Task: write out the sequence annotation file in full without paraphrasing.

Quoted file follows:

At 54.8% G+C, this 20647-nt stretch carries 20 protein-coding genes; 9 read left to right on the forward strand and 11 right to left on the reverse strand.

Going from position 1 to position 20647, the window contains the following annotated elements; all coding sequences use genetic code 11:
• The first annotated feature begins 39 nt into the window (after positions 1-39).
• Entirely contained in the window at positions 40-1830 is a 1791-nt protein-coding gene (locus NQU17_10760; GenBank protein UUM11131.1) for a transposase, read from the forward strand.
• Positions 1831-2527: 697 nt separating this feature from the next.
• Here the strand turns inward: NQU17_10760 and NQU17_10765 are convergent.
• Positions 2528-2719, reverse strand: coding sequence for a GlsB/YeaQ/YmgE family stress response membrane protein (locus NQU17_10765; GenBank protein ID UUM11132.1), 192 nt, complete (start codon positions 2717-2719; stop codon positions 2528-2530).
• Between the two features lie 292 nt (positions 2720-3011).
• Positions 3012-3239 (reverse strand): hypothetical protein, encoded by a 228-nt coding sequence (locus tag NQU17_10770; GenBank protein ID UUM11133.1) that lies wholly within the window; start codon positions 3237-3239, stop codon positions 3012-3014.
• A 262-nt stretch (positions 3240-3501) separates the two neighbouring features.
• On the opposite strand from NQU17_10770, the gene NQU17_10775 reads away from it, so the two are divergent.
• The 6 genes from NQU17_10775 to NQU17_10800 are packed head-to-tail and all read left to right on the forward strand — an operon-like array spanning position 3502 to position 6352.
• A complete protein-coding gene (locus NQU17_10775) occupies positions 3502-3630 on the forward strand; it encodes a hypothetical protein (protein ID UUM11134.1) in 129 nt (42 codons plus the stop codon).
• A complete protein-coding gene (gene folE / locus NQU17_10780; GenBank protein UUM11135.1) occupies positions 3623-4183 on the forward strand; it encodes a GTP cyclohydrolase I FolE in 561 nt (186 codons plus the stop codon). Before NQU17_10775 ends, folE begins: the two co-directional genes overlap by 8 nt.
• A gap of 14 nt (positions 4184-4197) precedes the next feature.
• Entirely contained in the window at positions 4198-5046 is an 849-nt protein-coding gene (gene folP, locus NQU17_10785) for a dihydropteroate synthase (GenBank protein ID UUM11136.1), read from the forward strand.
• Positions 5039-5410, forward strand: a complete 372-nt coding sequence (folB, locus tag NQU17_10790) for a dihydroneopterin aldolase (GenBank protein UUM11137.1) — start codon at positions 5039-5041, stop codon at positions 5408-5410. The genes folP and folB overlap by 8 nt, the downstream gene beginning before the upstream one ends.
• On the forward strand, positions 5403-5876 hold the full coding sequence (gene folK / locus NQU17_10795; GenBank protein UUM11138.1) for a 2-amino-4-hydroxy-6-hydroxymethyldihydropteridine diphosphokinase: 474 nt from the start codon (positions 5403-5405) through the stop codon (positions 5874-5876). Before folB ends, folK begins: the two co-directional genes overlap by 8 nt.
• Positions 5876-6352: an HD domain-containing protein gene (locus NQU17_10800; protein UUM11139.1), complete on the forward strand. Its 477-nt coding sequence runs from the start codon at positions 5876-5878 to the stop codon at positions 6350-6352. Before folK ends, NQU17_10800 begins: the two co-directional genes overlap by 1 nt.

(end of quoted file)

At 54.8% G+C, this 20647-nt stretch carries 20 protein-coding genes; 9 read left to right on the forward strand and 11 right to left on the reverse strand.

Going from position 1 to position 20647, the window contains the following annotated elements; all coding sequences use genetic code 11:
• The first annotated feature begins 39 nt into the window (after positions 1-39).
• Entirely contained in the window at positions 40-1830 is a 1791-nt protein-coding gene (locus NQU17_10760; GenBank protein UUM11131.1) for a transposase, read from the forward strand.
• Positions 1831-2527: 697 nt separating this feature from the next.
• Here the strand turns inward: NQU17_10760 and NQU17_10765 are convergent.
• Positions 2528-2719, reverse strand: coding sequence for a GlsB/YeaQ/YmgE family stress response membrane protein (locus NQU17_10765; GenBank protein ID UUM11132.1), 192 nt, complete (start codon positions 2717-2719; stop codon positions 2528-2530).
• Between the two features lie 292 nt (positions 2720-3011).
• Positions 3012-3239 (reverse strand): hypothetical protein, encoded by a 228-nt coding sequence (locus tag NQU17_10770; GenBank protein ID UUM11133.1) that lies wholly within the window; start codon positions 3237-3239, stop codon positions 3012-3014.
• A 262-nt stretch (positions 3240-3501) separates the two neighbouring features.
• On the opposite strand from NQU17_10770, the gene NQU17_10775 reads away from it, so the two are divergent.
• The 6 genes from NQU17_10775 to NQU17_10800 are packed head-to-tail and all read left to right on the forward strand — an operon-like array spanning position 3502 to position 6352.
• A complete protein-coding gene (locus NQU17_10775) occupies positions 3502-3630 on the forward strand; it encodes a hypothetical protein (protein ID UUM11134.1) in 129 nt (42 codons plus the stop codon).
• A complete protein-coding gene (gene folE / locus NQU17_10780; GenBank protein UUM11135.1) occupies positions 3623-4183 on the forward strand; it encodes a GTP cyclohydrolase I FolE in 561 nt (186 codons plus the stop codon). Before NQU17_10775 ends, folE begins: the two co-directional genes overlap by 8 nt.
• A gap of 14 nt (positions 4184-4197) precedes the next feature.
• Entirely contained in the window at positions 4198-5046 is an 849-nt protein-coding gene (gene folP, locus NQU17_10785) for a dihydropteroate synthase (GenBank protein ID UUM11136.1), read from the forward strand.
• Positions 5039-5410, forward strand: a complete 372-nt coding sequence (folB, locus tag NQU17_10790) for a dihydroneopterin aldolase (GenBank protein UUM11137.1) — start codon at positions 5039-5041, stop codon at positions 5408-5410. The genes folP and folB overlap by 8 nt, the downstream gene beginning before the upstream one ends.
• On the forward strand, positions 5403-5876 hold the full coding sequence (gene folK / locus NQU17_10795; GenBank protein UUM11138.1) for a 2-amino-4-hydroxy-6-hydroxymethyldihydropteridine diphosphokinase: 474 nt from the start codon (positions 5403-5405) through the stop codon (positions 5874-5876). Before folB ends, folK begins: the two co-directional genes overlap by 8 nt.
• Positions 5876-6352: an HD domain-containing protein gene (locus NQU17_10800; protein UUM11139.1), complete on the forward strand. Its 477-nt coding sequence runs from the start codon at positions 5876-5878 to the stop codon at positions 6350-6352. Before folK ends, NQU17_10800 begins: the two co-directional genes overlap by 1 nt.